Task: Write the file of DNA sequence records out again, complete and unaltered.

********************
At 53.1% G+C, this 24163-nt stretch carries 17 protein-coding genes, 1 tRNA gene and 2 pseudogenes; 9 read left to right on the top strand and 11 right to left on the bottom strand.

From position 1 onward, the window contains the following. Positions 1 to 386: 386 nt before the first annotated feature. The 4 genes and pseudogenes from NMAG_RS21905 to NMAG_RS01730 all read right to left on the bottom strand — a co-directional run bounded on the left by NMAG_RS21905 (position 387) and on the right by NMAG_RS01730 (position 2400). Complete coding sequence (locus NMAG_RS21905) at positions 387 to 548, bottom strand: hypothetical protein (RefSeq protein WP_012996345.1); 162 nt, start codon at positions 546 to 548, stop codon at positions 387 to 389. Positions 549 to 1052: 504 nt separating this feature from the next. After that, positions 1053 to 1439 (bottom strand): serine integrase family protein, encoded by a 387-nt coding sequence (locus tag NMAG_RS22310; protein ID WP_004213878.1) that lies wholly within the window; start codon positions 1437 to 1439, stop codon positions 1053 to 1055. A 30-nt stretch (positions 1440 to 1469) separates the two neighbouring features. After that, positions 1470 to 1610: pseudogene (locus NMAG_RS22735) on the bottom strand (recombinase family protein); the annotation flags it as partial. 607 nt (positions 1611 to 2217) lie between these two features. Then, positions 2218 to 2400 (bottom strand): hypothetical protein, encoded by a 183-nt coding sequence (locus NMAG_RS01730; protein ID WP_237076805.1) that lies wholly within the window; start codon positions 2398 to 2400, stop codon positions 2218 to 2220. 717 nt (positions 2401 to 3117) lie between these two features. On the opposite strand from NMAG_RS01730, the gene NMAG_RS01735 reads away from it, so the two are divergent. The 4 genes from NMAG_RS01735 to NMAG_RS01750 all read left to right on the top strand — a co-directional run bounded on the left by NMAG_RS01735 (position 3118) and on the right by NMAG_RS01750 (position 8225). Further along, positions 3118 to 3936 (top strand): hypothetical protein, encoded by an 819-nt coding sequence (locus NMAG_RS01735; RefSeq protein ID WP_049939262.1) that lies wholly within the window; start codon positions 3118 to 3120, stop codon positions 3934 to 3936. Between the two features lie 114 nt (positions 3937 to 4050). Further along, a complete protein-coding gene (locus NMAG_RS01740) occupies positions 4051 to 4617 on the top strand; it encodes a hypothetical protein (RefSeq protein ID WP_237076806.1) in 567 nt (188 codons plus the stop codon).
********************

At 53.1% G+C, this 24163-nt stretch carries 17 protein-coding genes, 1 tRNA gene and 2 pseudogenes; 9 read left to right on the top strand and 11 right to left on the bottom strand.

From position 1 onward, the window contains the following. Positions 1 to 386: 386 nt before the first annotated feature. The 4 genes and pseudogenes from NMAG_RS21905 to NMAG_RS01730 all read right to left on the bottom strand — a co-directional run bounded on the left by NMAG_RS21905 (position 387) and on the right by NMAG_RS01730 (position 2400). Complete coding sequence (locus NMAG_RS21905) at positions 387 to 548, bottom strand: hypothetical protein (RefSeq protein WP_012996345.1); 162 nt, start codon at positions 546 to 548, stop codon at positions 387 to 389. Positions 549 to 1052: 504 nt separating this feature from the next. After that, positions 1053 to 1439 (bottom strand): serine integrase family protein, encoded by a 387-nt coding sequence (locus tag NMAG_RS22310; protein ID WP_004213878.1) that lies wholly within the window; start codon positions 1437 to 1439, stop codon positions 1053 to 1055. A 30-nt stretch (positions 1440 to 1469) separates the two neighbouring features. After that, positions 1470 to 1610: pseudogene (locus NMAG_RS22735) on the bottom strand (recombinase family protein); the annotation flags it as partial. 607 nt (positions 1611 to 2217) lie between these two features. Then, positions 2218 to 2400 (bottom strand): hypothetical protein, encoded by a 183-nt coding sequence (locus NMAG_RS01730; protein ID WP_237076805.1) that lies wholly within the window; start codon positions 2398 to 2400, stop codon positions 2218 to 2220. 717 nt (positions 2401 to 3117) lie between these two features. On the opposite strand from NMAG_RS01730, the gene NMAG_RS01735 reads away from it, so the two are divergent. The 4 genes from NMAG_RS01735 to NMAG_RS01750 all read left to right on the top strand — a co-directional run bounded on the left by NMAG_RS01735 (position 3118) and on the right by NMAG_RS01750 (position 8225). Further along, positions 3118 to 3936 (top strand): hypothetical protein, encoded by an 819-nt coding sequence (locus NMAG_RS01735; RefSeq protein ID WP_049939262.1) that lies wholly within the window; start codon positions 3118 to 3120, stop codon positions 3934 to 3936. Between the two features lie 114 nt (positions 3937 to 4050). Further along, a complete protein-coding gene (locus NMAG_RS01740) occupies positions 4051 to 4617 on the top strand; it encodes a hypothetical protein (RefSeq protein ID WP_237076806.1) in 567 nt (188 codons plus the stop codon).